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Samsung 980 NVMe SSD Linux Performance
Earlier this month Samsung announced the 980 (non-PRO) NVMe solid-state driver offering a combination of speed and affordability for consumers. Many Linux readers have been curious about this Samsung 980 DRAM-less SSD so here are some initial benchmarks of it. Overall, it's been working out well under Linux.
The Samsung 980 SSD offers good performance at a lower price than the Samsung 980 PRO and other more premium solid-state drives. By doing away with the DRAM is one of the cost savings. The Samsung 980 leverages Host Memory Buffer (HMB) usage and new sixth-generation VNAND in helping to overcome the lack of DRAM and its usage of TLC memory. The Samsung 980 is also a PCIe 3.0 drive, not PCIe 4.0. The Samsung 980 uses a Pablo controller. The 1TB Samsung 980 NVMe SSD drive launched at $129 USD, the 500GB version for just $69, and the 250GB version for $49.
The Samsung 980 1TB NVMe SSD is rated for sequential reads up to 3500MB/s, sequential writes up to 3000MB/s, random 4K reads up to 500K IOPS, and random writes up to 480K IOPS. The Samsung 980 series remains backed by a five-year warranty.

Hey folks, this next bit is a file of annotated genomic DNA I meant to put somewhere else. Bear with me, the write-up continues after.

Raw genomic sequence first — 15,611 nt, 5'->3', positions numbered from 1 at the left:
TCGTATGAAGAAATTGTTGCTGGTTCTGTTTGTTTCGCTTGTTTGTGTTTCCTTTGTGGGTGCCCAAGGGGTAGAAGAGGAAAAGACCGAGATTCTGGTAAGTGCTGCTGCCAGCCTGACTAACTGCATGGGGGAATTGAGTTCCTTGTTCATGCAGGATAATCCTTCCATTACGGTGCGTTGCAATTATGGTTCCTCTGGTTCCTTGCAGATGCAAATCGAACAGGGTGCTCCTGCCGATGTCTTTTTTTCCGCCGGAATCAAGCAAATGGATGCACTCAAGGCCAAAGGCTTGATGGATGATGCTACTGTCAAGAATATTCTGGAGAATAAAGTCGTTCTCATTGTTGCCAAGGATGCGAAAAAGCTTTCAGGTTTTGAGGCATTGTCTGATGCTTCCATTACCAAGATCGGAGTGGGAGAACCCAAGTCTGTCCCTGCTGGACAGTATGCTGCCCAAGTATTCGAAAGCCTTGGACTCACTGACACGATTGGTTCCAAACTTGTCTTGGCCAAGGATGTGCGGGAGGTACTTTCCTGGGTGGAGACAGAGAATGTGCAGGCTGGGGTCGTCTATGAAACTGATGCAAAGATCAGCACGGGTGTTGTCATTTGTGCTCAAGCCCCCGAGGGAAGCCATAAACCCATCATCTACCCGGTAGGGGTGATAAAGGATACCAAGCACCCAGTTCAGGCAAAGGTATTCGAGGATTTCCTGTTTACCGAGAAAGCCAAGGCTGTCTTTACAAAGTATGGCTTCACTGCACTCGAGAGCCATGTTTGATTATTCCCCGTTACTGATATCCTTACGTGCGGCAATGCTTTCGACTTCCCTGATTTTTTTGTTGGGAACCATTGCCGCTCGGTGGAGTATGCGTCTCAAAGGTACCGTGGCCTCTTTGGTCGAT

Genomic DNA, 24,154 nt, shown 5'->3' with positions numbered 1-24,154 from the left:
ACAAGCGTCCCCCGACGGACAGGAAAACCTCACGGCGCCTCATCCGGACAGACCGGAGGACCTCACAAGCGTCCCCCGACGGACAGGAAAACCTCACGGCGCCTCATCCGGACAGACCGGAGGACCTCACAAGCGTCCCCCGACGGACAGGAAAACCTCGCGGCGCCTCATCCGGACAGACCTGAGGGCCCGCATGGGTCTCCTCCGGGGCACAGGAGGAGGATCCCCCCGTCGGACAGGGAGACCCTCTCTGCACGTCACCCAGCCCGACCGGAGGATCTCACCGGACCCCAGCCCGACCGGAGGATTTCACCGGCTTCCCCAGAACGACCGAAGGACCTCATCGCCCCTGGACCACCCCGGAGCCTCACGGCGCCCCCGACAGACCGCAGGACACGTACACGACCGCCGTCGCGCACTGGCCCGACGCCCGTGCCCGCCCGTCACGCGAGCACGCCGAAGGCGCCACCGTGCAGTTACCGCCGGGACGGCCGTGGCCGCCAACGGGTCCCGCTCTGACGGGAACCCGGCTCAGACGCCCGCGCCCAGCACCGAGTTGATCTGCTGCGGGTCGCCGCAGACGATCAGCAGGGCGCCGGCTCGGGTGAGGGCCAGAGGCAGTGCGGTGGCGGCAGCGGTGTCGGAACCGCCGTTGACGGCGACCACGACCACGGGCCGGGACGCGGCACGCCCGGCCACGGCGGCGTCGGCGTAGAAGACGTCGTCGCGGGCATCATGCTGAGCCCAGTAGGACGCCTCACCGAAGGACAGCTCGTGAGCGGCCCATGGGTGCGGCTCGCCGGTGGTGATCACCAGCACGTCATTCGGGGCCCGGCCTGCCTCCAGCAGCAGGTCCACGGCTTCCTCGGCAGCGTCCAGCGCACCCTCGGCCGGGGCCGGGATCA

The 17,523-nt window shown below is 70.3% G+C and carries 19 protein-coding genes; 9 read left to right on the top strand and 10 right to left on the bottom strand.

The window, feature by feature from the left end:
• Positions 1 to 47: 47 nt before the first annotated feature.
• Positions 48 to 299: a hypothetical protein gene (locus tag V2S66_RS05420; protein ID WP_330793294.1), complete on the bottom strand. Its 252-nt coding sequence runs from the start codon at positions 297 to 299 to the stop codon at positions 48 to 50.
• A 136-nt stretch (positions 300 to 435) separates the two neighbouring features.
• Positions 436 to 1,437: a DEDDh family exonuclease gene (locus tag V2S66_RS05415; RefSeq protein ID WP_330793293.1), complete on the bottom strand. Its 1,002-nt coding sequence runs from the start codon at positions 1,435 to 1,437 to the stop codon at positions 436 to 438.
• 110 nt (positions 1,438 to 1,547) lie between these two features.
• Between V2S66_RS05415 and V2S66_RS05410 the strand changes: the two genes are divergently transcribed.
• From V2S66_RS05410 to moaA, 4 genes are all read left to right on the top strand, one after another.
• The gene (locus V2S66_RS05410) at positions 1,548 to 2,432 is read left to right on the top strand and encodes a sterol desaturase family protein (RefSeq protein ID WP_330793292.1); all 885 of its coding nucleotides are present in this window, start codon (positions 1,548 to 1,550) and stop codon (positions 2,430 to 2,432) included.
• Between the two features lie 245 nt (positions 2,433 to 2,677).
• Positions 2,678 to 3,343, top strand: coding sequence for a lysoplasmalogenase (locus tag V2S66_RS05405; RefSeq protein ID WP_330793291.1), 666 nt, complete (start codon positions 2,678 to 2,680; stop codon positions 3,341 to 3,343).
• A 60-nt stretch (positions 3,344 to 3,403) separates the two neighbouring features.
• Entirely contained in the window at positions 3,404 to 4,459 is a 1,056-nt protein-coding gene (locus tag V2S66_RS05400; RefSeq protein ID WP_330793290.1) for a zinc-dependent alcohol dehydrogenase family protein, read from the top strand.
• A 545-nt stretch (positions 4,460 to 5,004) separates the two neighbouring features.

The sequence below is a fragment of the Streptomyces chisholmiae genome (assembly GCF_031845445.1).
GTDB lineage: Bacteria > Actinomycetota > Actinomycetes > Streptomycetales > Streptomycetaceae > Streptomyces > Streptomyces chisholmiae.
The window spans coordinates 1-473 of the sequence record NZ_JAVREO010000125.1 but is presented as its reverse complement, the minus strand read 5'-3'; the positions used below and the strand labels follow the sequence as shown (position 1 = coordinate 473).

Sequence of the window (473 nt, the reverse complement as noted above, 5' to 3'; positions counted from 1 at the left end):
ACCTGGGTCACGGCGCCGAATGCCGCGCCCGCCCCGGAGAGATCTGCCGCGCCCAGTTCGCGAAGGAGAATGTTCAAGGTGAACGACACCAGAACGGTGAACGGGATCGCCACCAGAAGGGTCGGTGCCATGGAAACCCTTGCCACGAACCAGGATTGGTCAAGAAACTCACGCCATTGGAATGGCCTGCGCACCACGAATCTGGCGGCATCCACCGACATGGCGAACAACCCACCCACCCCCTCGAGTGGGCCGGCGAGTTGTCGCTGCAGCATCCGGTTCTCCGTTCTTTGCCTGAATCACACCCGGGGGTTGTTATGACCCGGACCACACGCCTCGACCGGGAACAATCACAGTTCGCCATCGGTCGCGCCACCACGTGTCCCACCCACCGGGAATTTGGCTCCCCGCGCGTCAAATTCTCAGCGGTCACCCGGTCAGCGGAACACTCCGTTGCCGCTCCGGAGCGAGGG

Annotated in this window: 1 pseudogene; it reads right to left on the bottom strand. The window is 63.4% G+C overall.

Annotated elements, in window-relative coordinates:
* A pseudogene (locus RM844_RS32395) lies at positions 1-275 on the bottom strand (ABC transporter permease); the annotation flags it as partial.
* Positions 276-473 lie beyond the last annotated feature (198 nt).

While Samsung doesn't supply us with any review samples for Linux testing, I ended up purchasing the Samsung 980 1TB for Linux testing given the number of Phoronix (Premium) readers that inquired about seeing the performance of this new Samsung solid-state drive. From my testing so far it's been good and working out well under Linux.
In particular, the Samsung 980 (non-PRO) continues working out better for me than the Samsung 980 PRO. Some will recall that past Linux testing with the Samsung 980 PRO found it to be poor in some workloads. This didn't end up being a defective drive but was reproduced on three Samsung 980 PRO SSDs. I've also seen others on Reddit and a Phoronix message report similarly lower than expected performance out of the Samsung 980 PRO under Linux. The exact cause remains to be figured out but even moving to the latest Samsung 980 PRO firmware hasn't helped the situation nor with TRIM enabled or not, I/O scheduler, and other tweaks.
Making things more odd about the situation, I've also been testing the Sabrent Rocket 4 Plus the past few months and it's been suffering from a similar fate to the Samsung 980 PRO on Linux with particularly poor performance in select I/O workloads. The cause though again not figured out yet and Sabrent is still investigating. This is while the Rocket 4 (non-Plus) performs great on Linux as do other PCIe 4.0 NVMe SSDs like the WD_BLACK SN850 and others on the very same systems/tests/etc.
In any case, the Samsung 980 NVMe SSD has been working out well for me and not exhibiting any issues like those other recent SSDs on Linux. For those curious about its performance on Linux, I fired up some benchmarks under Ubuntu 20.10 with Linux 5.12 against a few other NVMe SSDs I had on hand including the 1TB Corsair Force MP600, 1TB Sabrent Rocket 4.0, Samsung 970 EVO 500GB, Samsung 970 EVO Plus 250GB, 500GB WD_BLACK SN750, and 1TB WD_BLACK SN850. All the solid-state drives were tested freshly formatted with EXT4.